Each movement I made in my bed, even if it was just to switch onto my right side, gave the nurses in the hallway reason enough to believe I was up to something. I could see them peeking their heads around the corner, as if I wasn't aware of the clearly visible glass doors. In return, I just closed my eyes. I knew I would not be falling asleep anytime soon, but it seemed to be the closest place I could get to death; where I actually could have been if I was discovered a few minutes later.
"You need to finish the entire thing," said one of the nurses as she entered my room. She was referring to the styrofoam cup by my beside, filled with thick black charcoal.
It's funny because I hardly hesitated to toss a handful of pills into my mouth just a few hours ago, knowing where my next destination was going to be, but having to consume anymore of the charcoal seemed to be more painful at the moment.
I laid in my bed for the remainder of the day. I was left alone, just my thoughts and I, for hours. I began to wonder if things could have been different. Looking down at my wrists, which were bounded by soft restraints, I questioned exactly how I got to this place in my life.
There was never a moment where I magically knew I felt depressed. Like other teenagers at the time, I struggled with the same issues of self esteem; my unwaxed upper-lip in middle school definitely contributed to this.
My transition into high school was as normal as it could be. A lot of my friends from middle school followed, so it's not like I was starting over completely fresh with unfamiliar faces. I felt normal. I was normal.
The depression crept on in such a subtle manner. Had I known the exact moment, maybe I could have handled it differently, so things didn't get as far as they did.
The overwhelming feeling of sadness, however, was the least bit subtle. It hit me all at once, in the worst way possible.
If I'd watch a movie where one of the actors accidentally drowned, my main thought during that scene was how I could do the same and have it be purposeful. I began fantasizing about death almost every single day. While taking a shower, I'd sometimes imagine hitting my head against the concrete walls and wondered if it would kill me on the spot. When my sister and I went to run errands together, I would constantly be tempted to open my door in the middle of the highway and throw my entire body out the car.
I thought about every single possible means to die. There was no reason to spend time analyzing the outcome because I was already aware of it.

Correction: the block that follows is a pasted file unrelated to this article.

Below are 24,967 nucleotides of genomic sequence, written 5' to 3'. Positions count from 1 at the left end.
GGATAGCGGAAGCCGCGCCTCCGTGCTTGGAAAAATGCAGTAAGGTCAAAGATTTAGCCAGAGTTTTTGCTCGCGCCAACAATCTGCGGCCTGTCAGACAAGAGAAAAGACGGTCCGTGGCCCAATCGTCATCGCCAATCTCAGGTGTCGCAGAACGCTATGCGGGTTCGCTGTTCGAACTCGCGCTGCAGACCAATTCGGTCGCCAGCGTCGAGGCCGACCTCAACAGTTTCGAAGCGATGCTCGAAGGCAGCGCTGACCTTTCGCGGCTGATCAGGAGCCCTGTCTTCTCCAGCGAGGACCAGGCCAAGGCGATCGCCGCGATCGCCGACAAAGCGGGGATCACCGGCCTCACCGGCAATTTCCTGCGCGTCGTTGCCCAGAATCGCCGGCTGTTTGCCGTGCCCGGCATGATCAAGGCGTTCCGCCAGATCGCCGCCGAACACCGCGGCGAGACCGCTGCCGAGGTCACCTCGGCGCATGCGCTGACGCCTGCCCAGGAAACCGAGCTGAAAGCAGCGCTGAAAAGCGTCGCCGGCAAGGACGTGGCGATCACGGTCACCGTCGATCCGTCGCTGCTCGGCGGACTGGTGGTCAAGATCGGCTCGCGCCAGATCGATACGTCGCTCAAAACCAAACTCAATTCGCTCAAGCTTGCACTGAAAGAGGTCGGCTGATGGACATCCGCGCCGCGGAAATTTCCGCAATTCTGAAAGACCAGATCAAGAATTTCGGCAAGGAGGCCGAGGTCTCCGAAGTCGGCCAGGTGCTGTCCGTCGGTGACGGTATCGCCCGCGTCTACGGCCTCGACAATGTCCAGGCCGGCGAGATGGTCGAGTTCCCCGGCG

Till this day, I wish I could make sense out of why I chose that one specific moment.
Something in me snapped. I was having a casual conversation with my older sister and she went downstairs to go speak to my mom about something. I stopped by my bedroom, grabbed two different bottles of pills, and made my way to the bathroom. I wish I felt something; fear or guilt even. But there was no feeling. My body was there, but I was long gone.
I locked the door and started taking one pill after the other. It must have been ten or twelve before my body began falling to the ground. I could literally feel my heartbeat slowing down when a loud abrupt banging on the door woke me back up momentarily. My sister was trying to get the door open; she somehow knew something was wrong. Once she did get it open, the sight in front of her was probably something she did not want to ever have seen. I was hardly conscious and she quickly picked me up off the ground and put my weight on her arms, dragging me down the stairs, into her car.
As she was speeding, making her way as fast as she possibly could to the nearest hospital, I was able to look out the window with whatever energy I had left in me. The trees looked like blurry paintings made with water color. I remember the sky was a dark shade of orange; it looked so beautiful.
"Stay awake! Keep your eyes open. Do not go to sleep," my sister kept turning her head and repeating every ten seconds.
I was trying my best. But I had nothing left to give.
I guess I already had the answer to my question as to how I got to this place. I knew how it happened, the events leading up to it, but I still had no clue as to why it did. At this point, I genuinely was not in the mood to keep searching for some sort of explanation.